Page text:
In reaching this result, Schering I carefully distinguished the recognition language in Cont'l Can that has caused confusion for the CAFC in inherency cases. The Schering I panel believed that Cont'l Can stood for the principle that a court may need the assistance of experts in determining factual questions revolving around the inherent disclosure of a prior art reference. Because Cont'l Can did not address the issue of whether recognition was required before or after the critical date of the patent at issue there, the only issue decided by Cont'l Can was that opinions of one of ordinary skill in the art were necessary to determine if the inherency was present in the prior art disclosure. This interpretation seems valid because Cont'l Can remanded that case to the district court wherein "technologists" in the relevant field could aid the district court in identifying the existence of any inherent disclosure in the prior art reference. Cont'l Can did not require, however, that the district court analyze whether the one of ordinary skill recognized the inherency prior to the patent at issue's critical date.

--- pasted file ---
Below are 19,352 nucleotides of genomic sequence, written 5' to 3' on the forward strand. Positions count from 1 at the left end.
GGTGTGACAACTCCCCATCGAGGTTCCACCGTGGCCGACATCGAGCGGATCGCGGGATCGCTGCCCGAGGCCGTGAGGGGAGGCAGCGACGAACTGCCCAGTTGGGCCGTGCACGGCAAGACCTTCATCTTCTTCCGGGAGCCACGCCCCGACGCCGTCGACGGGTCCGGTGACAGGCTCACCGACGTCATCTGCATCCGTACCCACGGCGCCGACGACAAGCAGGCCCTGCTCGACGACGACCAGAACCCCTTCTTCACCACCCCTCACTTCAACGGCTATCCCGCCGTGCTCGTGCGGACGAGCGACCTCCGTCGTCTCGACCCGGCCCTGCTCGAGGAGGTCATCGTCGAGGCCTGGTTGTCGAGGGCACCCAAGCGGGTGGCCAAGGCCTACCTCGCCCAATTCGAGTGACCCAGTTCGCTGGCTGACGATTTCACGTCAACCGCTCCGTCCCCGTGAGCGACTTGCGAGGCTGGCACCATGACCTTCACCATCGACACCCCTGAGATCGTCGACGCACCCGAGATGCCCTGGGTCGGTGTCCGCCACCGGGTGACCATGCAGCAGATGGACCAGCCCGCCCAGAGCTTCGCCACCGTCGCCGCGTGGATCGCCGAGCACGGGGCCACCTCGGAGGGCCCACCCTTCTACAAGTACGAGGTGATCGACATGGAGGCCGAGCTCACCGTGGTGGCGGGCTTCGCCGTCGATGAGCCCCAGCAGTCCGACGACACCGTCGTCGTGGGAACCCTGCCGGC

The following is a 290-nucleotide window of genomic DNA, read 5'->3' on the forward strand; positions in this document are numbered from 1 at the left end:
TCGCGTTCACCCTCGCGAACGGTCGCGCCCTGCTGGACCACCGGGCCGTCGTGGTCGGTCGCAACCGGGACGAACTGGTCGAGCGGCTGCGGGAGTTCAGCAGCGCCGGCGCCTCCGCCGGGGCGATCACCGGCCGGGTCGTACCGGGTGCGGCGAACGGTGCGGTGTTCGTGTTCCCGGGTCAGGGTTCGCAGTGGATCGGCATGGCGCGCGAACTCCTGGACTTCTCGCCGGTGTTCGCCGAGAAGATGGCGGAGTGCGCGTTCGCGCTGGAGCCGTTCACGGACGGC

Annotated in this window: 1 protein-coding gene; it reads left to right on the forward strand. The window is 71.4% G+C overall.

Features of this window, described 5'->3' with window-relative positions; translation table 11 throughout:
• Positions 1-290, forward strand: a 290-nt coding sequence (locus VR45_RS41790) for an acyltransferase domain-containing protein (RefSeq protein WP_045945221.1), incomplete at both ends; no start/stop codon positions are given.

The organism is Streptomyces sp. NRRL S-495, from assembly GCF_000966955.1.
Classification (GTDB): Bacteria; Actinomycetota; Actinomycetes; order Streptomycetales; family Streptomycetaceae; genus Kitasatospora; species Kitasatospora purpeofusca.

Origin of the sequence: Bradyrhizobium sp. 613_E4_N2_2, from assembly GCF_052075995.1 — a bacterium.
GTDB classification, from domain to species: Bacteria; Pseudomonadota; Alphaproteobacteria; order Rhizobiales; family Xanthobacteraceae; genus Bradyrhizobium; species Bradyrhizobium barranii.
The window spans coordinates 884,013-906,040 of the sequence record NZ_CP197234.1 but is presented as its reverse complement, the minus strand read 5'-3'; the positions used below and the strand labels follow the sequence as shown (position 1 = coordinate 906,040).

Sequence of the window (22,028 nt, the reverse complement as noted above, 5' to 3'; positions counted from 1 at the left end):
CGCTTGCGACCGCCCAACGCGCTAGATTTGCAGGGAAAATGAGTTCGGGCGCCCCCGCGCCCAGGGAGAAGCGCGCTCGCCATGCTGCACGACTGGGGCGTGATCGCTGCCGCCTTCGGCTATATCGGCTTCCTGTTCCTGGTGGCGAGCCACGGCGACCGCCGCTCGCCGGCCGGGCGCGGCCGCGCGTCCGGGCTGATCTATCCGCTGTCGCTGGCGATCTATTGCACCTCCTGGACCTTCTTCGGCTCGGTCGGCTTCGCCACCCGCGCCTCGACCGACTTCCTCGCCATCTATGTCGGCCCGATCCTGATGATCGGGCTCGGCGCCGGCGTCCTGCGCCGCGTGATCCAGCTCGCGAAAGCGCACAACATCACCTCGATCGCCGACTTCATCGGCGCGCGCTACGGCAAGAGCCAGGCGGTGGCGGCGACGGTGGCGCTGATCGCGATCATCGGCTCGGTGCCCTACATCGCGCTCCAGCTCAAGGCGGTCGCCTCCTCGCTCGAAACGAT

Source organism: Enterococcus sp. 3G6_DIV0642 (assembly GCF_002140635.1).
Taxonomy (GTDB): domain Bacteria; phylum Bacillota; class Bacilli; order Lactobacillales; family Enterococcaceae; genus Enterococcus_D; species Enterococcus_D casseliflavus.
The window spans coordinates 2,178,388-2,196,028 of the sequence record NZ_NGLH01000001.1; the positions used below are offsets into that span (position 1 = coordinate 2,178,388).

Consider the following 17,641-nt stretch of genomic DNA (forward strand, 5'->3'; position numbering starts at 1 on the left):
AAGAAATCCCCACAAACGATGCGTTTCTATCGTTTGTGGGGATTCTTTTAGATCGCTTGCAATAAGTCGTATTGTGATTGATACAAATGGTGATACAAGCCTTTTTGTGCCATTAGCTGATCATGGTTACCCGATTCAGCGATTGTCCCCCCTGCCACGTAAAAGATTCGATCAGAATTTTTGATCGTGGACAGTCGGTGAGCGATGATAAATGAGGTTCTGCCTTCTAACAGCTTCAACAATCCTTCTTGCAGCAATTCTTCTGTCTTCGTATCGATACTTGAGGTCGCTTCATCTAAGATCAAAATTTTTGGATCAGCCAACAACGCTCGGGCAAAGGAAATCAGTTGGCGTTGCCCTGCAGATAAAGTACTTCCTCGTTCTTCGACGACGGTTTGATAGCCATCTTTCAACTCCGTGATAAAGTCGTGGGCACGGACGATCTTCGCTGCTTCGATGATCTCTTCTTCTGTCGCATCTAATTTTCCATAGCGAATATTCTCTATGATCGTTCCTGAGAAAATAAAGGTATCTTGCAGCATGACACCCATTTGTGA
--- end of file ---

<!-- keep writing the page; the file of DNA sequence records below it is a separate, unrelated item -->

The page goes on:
Similarly, cases cited by Schering I have at least alluded to not requiring one of ordinary skill in the art to recognize an inherency. For example, MEHL noted that "[i]nherency is not necessarily coterminous with the knowledge of those of ordinary skill in the art." In In re Cruciferous Sprout Litig., 301 F.3d 1343 (Fed. Cir. 2002) the CAFC held that one of ordinary skill in the art growing the claimed plants would not have to recognize the "sprouting [of] something rich in glucosinolates and high in Phase 2 enzyme-inducing potential." Additionally, Atlas Powder Co. v. Hanex Prods., Inc., 190 F.3d 1342 (Fed. Cir. 1999) noted that "[i]nsufficient prior understanding of the inherent properties of a known composition does not defeat a finding of anticipation."

Thus, Schering I and related cases only require that an inherent feature is necessarily present in the prior art reference. To be necessarily present, one must show more than a mere probability or possibility of the inherent feature's existence. Additionally, it should be noted that not only can individual features of a prior art reference be inherent, but also all limitations of a claim can be inherently disclosed in a single reference.